Yes, another interesting thing about Boy George is that he wears incredibly large hats. This is either because he has a distorted impression of his own noggin (“Curse my unfeasibly large head!”) or because he has purloined the headgear of a larger action figure (“In your face Mumm-ra!”) or possibly because his cranium expands during moments of great stress. (If the latter, this is a potential show piece for a future episode.)
As well as the judging panel there is Vogue Williams, who introduces the acts dressed, this week, a little like an extra in Dune while performing her functions in her famously relaxed manner. Some viewers would like a little more pizzazz from Vogue, suggesting that the producers should perhaps have gone with her perkier sisters, Woman’s Way or Whizzer and Chips. But I like her laid-back style. She will no doubt eventually deliver her lines in a gentle drawl from wherever she’s lying on the stage and it will be excellent.
The twist in the formula is that, before they are judged, each contestant has the opportunity to take a money deal and then leave, rather than risk the panel’s judgment, potential eviction and eventual penury. In the course of this episode some roller-skating daredevils compete against an acrobatic pole-dancer. None of the judges says, “I have no idea how to judge this as I am qualified in neither discipline!” for that would be to admit the emptiness at the heart of the whole enterprise. Instead, the skating daredevils skate home forlornly.
Then a very good singer competes with another very good singer. No offence to either of them, but it's clear now that "having a good voice" is the most over-represented talent in Europe. If both of them had just stood there holding out full HGV licences, then I'd be impressed.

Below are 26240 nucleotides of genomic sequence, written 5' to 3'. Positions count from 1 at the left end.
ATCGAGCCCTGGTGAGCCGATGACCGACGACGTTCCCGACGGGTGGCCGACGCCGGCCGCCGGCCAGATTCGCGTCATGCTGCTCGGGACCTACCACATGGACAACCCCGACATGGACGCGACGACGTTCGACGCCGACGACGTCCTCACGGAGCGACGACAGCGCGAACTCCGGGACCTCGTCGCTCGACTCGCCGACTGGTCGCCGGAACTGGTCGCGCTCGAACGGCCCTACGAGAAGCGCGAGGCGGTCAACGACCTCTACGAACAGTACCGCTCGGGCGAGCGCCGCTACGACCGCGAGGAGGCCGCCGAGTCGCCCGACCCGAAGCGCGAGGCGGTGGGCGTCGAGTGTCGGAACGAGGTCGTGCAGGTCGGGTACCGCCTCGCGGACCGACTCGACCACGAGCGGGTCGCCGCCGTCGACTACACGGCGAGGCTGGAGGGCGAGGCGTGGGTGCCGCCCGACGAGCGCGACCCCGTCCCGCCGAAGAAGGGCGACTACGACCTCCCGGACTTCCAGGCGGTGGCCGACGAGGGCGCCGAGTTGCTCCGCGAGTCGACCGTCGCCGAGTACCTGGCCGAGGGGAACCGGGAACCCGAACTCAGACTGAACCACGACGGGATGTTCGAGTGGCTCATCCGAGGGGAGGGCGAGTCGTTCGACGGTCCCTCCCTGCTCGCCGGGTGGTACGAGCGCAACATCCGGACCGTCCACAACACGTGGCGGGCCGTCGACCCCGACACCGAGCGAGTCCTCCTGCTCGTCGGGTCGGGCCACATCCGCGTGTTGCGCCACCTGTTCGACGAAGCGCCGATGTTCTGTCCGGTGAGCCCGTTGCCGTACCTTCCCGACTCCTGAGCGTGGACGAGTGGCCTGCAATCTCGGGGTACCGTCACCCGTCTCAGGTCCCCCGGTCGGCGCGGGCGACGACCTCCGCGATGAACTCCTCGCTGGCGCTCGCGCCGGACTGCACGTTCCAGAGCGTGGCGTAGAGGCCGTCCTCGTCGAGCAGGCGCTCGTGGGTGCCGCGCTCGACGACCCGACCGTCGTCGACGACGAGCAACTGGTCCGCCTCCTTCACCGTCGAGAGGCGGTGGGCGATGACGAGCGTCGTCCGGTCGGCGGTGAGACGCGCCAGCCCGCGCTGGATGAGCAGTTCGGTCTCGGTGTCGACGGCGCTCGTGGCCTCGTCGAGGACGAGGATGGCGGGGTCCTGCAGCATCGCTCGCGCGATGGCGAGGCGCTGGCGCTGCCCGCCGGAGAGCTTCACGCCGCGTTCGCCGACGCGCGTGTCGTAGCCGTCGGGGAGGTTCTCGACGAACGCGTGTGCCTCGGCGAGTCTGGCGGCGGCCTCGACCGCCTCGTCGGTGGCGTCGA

The third contest here is between a drag queen who both lip-syncs and leg-syncs (dances) and two boys in leather pants who do Irish dancing but in a sexy and exuberant fashion. The latter makes me think, for some reason, of folk masses and the words “foreign sports”. The plucky drag queen takes the money and sashays away.
In The 2 Johnnies Take On… (Monday, RTÉ2) two podcasters take on TikToking. Twenty years ago that sentence would have indicated someone was having an episode. But meaningless gibberish is now a business model, and the eponymous Johnnies spend the episode trying to get their heads around TikTok, a social-media microvideo platform beloved by the doomed denizens of Generation Z.
The main problem with fish-out-of-water escapades is that in real life fish die gasping within minutes of arriving on land, so it’s generally much more exciting watching animals that are used to being out of water. But in fairness to the 2 Johnnies they have turned the ancient art of television eejitry into a finely honed ballet, and I often find myself laughing as they grapple with TikTok tropes.
On the other hand, there’s just too much randomness here for even me. As they go around interviewing people who stick garlic up their noses until it’s unpleasant, chop logs with their shirts off until it’s arousing, and review hedges until it’s amusing, I start wondering when the other 2 Johnnies of the Apocalypse are going to turn up. In conclusion: I am old.